Pentagon leaders: Iraq probably needs outside help to retake seized territory

Iraqi security forces are probably incapable of retaking large stretches of territory seized by Sunni insurgents in recent weeks without outside help, the Pentagon’s top leaders said Thursday as they sketched a bleak assessment of turmoil in the country and forecast a protracted conflict that would be difficult to contain.

Defense Secretary Chuck Hagel and Army Gen. Martin E. Dempsey, the chairman of the Joint Chiefs of Staff, said at a news conference that U.S. commanders are still considering what potential military courses of action they will recommend to the White House and whether U.S. troops should take a more active role. But they said deeper U.S. involvement would hinge on Iraq’s ability to overcome deep-seated political and sectarian fissures and form a national unity government.

Dempsey said the Iraqi army had “stiffened” its resistance to a fast-moving insurgency led by the Sunni fighters of the Islamic State of Iraq and Syria, which has renamed itself Islamic State and declared a caliphate on land it controls. He said government forces were “capable of defending Baghdad” but added that they would be challenged to go on the offensive without external support.

Dempsey said the U.S. government was contemplating the possibility of airstrikes, as well as providing help beyond the roughly 750 U.S. military advisers and other troops now in Iraq, most of whom have arrived in the past three weeks. “What will we be willing to contribute to that cause?” he said. “That’s not a question that we’re prepared to answer just yet.”

The answer, he added, would depend on political developments in Iraq. Prime Minister Nouri al-Maliki, a Shiite Muslim, has alienated Sunnis, Kurds and other groups, and it is unclear whether he can muster the votes in parliament to stay in office.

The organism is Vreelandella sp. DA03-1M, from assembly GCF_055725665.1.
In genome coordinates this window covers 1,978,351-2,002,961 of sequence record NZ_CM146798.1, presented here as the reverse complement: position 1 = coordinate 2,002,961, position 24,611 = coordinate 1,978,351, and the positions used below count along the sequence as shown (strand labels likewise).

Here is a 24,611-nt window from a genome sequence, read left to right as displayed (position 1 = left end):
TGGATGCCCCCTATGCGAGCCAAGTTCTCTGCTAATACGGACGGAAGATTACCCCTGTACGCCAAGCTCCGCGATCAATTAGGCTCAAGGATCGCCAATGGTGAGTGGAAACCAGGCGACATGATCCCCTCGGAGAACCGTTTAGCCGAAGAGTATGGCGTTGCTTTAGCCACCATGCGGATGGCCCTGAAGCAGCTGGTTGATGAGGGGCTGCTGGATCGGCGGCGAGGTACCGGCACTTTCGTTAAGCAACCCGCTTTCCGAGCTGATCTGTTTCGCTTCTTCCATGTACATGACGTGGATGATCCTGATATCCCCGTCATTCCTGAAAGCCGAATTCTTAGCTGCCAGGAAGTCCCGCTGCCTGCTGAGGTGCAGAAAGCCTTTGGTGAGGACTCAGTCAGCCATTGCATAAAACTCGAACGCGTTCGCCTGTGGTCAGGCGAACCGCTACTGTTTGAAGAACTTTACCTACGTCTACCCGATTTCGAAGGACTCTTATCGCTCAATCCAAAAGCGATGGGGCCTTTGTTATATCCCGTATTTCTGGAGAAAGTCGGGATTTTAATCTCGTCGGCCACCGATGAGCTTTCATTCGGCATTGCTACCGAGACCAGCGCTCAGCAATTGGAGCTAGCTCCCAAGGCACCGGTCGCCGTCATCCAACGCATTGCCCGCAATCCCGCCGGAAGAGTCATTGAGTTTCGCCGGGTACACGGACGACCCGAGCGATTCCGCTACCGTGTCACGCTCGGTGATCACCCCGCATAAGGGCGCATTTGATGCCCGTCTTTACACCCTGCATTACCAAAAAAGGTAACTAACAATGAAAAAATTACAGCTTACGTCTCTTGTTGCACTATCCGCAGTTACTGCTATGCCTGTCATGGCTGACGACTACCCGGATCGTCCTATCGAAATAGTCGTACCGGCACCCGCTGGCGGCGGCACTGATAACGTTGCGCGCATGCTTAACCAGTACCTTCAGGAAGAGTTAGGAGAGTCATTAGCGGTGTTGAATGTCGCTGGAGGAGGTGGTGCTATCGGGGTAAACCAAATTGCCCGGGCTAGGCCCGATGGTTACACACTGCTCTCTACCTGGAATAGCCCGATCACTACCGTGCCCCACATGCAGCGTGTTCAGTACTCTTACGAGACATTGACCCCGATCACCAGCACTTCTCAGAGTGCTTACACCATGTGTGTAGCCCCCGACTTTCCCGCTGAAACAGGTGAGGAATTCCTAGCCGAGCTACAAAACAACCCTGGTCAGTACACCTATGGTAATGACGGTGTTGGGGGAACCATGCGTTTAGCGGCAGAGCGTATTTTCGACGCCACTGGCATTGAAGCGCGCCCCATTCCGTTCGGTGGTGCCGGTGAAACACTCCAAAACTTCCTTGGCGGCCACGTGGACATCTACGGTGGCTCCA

If Iraq is unable to form a new government that can draw support from all factions, “then the future’s pretty bleak,” Dempsey said, suggesting that it would be pointless for the U.S. military to take sides without a reliable partner.

The United States is not the only foreign power with a direct military stake in Iraq. Neighboring Iran, whose Shiite leaders are closely allied with Maliki, has deployed additional forces and advisers and even aircraft to Iraq. In recent days, Russia has sent used fighter jets and a small number of military advisers.

In their first joint news conference at the Pentagon since February, Hagel and Dempsey sidestepped questions about whether the Obama administration might send more troops to Iraq, what they might do and how long they might stay there.

The defense secretary opened his remarks by saying, “President Obama has been very clear that American combat troops are not going to be fighting in Iraq again.” But when asked how that could be the case if Obama orders airstrikes in Iraq — which probably would be guided by U.S. forces on the ground — Hagel said he was referring only to the U.S. advisers and assessment teams now in the country and acknowledged that their mission could change.

“We have one mission today, and that’s assessments,” Hagel said. “I don’t know what the assessments are going to come back and say or what they would recommend.”

On June 18, during testimony before Congress, Hagel and Dempsey played down the possibility of a U.S. bombing campaign in Iraq to weaken the terrorist organization. They questioned the strategic objectives of airstrikes and said Sunni insurgents had blended into the local population, raising the likelihood of civilian casualties.

On Thursday, Dempsey said that intensified surveillance flights and the deployment of U.S. advisers and liaison officers had improved the Pentagon’s view of the battlefield. But he added that it was still difficult to sort out hard-core Islamic State fighters from disaffected Sunnis opposed to Maliki’s rule.

“We have a much better intelligence picture than we did two weeks ago, and it continues to get better,” Dempsey said. “The complexity, though, is the intermingling of [Sunni] groups. . . . And that’s going to be a tough challenge to separate them, if we were to take a decision to strike.”

The Army general, who served multiple tours as a commander in Iraq, drew a broad outline of what it would take to reverse the insurgents’ gains. He said Islamic State was “stretched” after taking control of so much territory and indicated that the group’s supply lines were vulnerable to disruption.

“In any military campaign, you would want to develop multiple actions to squeeze” Islamic State, Dempsey said. “You’d like to squeeze them from the south and west. You’d like to squeeze them from the north and you’d like to squeeze them from Baghdad.”

Craig Whitlock covers the Pentagon and national security. He has reported for The Washington Post since 1998.
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